COLUMBUS, Ohio – Indiana had a terrible, no good, very bad start against Ohio State.
Within the first five minutes of the game, the following plays happened: 65-yard pass completion to a wide open receiver for the Buckeyes, a 10-yard pass completion for a touchdown on which it looked like there was absolutely no defense, an IU snap over QB Michael Penix's head for a 16-yard loss, a brutal hit on return man Whop Philyor. All of that added up to a 7-0 Buckeyes lead and Ohio State possession of the football with a chance to potentially land a knockout blow in the first quarter.
Same old Indiana, right?
Then, something changed. The Hoosiers woke up on defense. A unit that has lived off turnovers all year showed that it could play the same way against one of the best offenses in the country. Looking for that knockout punch, Buckeyes quarterback Justin Fields went deep on the first play after an IU punt and cornerback Jamar Johnson undercut the route, picking it off for Fields' first interception of the year.
That play seemed to help Indiana breathe a sigh of relief and after that the defense made Fields look as human as any team has in the last year and a half outside of Clemson in the College Football Playoff last season. Fields' first few throws were from clean pockets, but for much of the rest of the half the Heisman Trophy favorite had rushers in his face from a variety of angles. One of the times he was pressured he made a very poor decision and threw the ball up into double coverage, where it bounced off the hands of four different players before defensive lineman Jerome Johnson made a diving catch to secure it for IU's second interception. Johnson later added a sack of Fields, one of Indiana take-downs of Buckeye quarterback in the first half, and did a little dance in celebration.
After the embarrassingly easy opening-drive touchdown for the Buckeyes, Ohio State's next four drives went interception-punt-interception-punt, a testament to the work the IU defense did to keep the Hoosiers in the game. For the entire first quarter and into the second, the IU offense wasted that heroic effort from its defensive counterparts. In addition to the botched snap, quarterback Michael Penix Jr. missed more at least three open receivers by my count and there were too many drops of accurate balls from the wide receivers. The worst of the latter category was a wide-open drop by Ty Fryfogle in Ohio State territory on 4th-and-2 that would have resulted in an easy first down. Those are the type of plays Indiana can't afford to miss if it's going to win a game against a team like the Buckeyes.
After letting some opportunities go by the board, the IU offense finally struck early in the second quarter. On first down from IU 29, Miles Marshall made one little shoulder fake and rocketed pass his defender into open space without safety help. Penix loaded up and put everything he had into the throw, which was right on the money for a 68-yard gain to the OSU 3. Two plays later, Penix hit Whop Philyor with an easy out route for a touchdown and suddenly Indiana was level with the No. 3 team in the country.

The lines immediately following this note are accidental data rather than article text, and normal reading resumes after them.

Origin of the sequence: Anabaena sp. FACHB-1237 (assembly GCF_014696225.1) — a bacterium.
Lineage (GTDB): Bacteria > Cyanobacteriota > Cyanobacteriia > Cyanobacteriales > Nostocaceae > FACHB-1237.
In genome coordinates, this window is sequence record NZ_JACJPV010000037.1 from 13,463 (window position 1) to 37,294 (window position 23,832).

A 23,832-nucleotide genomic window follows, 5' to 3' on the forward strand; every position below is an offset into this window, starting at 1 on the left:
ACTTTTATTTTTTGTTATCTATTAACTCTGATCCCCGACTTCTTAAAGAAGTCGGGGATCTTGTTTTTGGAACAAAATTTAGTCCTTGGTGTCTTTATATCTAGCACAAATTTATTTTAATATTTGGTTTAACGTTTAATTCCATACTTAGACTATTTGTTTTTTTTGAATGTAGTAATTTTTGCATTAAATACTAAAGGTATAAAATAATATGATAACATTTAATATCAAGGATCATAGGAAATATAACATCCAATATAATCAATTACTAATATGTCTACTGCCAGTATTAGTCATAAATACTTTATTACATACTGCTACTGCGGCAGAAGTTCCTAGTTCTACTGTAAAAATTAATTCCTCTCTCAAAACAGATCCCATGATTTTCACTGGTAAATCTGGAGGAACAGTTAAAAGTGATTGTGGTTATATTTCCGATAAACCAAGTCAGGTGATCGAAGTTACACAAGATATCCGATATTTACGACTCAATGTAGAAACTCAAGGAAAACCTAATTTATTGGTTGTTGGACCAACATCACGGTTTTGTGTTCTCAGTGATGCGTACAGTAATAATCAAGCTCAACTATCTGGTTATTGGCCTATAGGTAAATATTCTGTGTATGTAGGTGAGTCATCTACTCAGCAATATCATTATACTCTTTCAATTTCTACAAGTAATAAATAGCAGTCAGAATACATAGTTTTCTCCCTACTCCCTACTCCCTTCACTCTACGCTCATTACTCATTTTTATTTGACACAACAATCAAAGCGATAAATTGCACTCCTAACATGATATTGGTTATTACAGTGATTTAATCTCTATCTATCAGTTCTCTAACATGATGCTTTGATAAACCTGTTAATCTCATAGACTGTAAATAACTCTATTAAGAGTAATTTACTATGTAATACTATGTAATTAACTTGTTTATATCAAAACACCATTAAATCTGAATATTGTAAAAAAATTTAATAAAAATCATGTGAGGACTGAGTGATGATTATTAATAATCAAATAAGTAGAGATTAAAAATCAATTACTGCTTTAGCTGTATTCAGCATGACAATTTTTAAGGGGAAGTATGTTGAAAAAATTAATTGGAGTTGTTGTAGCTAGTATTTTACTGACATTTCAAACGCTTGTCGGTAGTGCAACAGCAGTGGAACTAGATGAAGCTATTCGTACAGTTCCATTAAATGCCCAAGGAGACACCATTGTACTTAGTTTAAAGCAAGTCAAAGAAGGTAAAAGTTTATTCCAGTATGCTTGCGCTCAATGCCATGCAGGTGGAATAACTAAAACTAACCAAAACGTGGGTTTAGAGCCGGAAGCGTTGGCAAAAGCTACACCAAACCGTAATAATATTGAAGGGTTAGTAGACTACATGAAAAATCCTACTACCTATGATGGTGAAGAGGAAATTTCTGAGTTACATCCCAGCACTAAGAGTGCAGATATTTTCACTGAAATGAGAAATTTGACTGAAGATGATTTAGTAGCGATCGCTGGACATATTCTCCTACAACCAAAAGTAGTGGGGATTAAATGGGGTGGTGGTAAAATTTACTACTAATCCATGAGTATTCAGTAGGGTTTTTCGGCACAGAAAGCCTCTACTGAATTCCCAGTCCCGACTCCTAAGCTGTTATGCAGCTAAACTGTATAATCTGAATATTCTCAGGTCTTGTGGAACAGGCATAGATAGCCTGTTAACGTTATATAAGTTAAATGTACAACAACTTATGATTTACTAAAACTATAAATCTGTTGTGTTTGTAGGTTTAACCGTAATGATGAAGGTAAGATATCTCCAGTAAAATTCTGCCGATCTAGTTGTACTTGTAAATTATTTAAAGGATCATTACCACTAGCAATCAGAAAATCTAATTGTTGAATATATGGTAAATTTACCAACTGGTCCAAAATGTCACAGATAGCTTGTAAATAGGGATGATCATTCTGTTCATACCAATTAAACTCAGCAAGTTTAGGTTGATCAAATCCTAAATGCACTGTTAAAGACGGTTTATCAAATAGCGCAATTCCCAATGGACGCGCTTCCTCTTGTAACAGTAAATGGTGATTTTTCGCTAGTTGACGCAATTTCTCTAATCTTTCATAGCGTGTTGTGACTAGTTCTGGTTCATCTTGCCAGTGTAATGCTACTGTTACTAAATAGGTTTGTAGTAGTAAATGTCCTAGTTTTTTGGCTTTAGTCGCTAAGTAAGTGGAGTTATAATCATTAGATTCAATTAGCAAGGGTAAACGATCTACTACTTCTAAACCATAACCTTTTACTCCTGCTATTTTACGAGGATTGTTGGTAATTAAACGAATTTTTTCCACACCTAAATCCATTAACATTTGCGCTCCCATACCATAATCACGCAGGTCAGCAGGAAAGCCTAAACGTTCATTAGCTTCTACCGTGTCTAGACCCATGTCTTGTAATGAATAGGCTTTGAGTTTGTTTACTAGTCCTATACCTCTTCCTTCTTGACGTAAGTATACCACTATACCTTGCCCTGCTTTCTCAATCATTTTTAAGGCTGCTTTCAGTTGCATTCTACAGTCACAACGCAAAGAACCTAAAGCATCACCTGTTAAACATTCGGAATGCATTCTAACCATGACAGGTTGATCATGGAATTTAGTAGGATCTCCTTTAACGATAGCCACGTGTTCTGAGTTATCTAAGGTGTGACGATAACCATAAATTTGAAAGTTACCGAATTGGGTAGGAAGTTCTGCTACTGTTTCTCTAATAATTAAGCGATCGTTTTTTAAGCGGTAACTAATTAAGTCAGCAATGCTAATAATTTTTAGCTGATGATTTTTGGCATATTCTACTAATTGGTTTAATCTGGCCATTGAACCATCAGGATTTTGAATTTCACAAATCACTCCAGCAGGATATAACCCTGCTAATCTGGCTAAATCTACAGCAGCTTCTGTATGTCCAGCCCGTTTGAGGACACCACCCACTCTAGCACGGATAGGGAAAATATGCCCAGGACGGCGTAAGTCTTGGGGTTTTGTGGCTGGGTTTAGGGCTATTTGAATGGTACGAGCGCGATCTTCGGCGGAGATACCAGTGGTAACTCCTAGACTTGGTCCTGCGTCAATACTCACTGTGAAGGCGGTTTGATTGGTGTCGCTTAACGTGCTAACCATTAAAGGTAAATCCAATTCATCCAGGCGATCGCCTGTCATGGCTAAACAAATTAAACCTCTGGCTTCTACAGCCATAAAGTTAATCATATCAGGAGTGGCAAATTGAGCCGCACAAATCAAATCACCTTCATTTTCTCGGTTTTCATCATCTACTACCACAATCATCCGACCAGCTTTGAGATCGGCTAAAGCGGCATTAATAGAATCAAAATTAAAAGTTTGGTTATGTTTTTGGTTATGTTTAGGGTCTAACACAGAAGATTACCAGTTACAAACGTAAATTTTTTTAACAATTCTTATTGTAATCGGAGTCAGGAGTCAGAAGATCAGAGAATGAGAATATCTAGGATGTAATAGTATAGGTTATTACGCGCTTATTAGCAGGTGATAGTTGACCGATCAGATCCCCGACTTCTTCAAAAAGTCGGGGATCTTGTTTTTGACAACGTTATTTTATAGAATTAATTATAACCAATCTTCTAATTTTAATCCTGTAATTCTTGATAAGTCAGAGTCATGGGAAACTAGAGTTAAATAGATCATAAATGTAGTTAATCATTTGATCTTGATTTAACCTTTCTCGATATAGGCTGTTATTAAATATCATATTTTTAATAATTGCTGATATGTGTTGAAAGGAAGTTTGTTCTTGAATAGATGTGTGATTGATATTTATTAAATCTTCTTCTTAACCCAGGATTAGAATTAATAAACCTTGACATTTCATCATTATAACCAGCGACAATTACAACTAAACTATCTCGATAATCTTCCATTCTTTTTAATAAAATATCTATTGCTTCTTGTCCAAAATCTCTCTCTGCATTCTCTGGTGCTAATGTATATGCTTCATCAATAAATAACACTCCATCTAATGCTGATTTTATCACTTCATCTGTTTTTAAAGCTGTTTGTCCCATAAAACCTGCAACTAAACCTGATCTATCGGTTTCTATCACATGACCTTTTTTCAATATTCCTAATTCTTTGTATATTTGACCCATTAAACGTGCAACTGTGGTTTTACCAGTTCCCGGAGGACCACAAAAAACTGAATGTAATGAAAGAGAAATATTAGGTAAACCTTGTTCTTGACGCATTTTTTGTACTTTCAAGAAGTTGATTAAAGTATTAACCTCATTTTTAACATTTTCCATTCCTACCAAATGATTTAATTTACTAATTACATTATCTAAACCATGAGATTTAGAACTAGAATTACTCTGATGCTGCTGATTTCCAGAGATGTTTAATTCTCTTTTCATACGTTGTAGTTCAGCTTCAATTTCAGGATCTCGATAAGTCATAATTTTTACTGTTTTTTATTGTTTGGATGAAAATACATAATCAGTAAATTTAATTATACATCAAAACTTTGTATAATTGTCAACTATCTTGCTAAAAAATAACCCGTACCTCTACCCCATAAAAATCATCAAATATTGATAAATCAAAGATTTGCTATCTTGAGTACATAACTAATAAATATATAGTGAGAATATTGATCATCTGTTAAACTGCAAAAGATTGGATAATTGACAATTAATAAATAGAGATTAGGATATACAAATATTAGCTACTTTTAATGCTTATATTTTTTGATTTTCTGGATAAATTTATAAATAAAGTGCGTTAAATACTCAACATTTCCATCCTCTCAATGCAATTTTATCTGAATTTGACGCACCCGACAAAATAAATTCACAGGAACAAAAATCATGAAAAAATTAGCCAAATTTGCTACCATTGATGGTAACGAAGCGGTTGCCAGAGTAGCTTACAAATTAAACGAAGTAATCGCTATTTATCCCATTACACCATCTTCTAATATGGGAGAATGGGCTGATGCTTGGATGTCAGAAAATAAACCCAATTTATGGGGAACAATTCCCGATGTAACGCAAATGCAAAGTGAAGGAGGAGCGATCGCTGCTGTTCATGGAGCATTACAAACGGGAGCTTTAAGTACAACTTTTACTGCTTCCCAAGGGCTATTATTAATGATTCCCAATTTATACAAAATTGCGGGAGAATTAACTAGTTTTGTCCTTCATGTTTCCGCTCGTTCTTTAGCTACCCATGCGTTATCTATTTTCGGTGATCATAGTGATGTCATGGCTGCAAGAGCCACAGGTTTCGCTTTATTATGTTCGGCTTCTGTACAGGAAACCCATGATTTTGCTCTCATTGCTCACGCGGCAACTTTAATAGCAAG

It's hard to keep a great offense down for long in college football, though, and Ohio State immediately re-took the lead with a 41-yard run from Master Teague through a gaping hole in the left side. The run was a microcosm of Indiana's biggest defensive issue in the first half: the Ohio State offensive line dominated the Indiana defensive front. The pressure Indiana was able to get on Fields was mostly through blitzes from the secondary, but when it rushed only four, Fields had all day to throw. In the run game, OSU's front knocked Indiana backward nearly every time and the Buckeyes averaged 8.5 yards per carry in the opening half. Unless that changes significantly somehow, it's difficult to see how Indiana can overcome its halftime deficit, especially since Fields seemed to adjust to the pressure late in the half and made some big plays with his feet. Too much speed and talent for the Buckeyes seems to be the order of the day.
But the fact remains that Indiana got punched in the mouth to open this game and the Hoosiers responded. That's a credit to Tom Allen and his ability to keep his players motivated and focused, even when the situation looked dire, as it did in the opening minutes. Now the situation looks dire again. Maybe Indiana has something wacky up its sleeve, but this one seems to be all but over.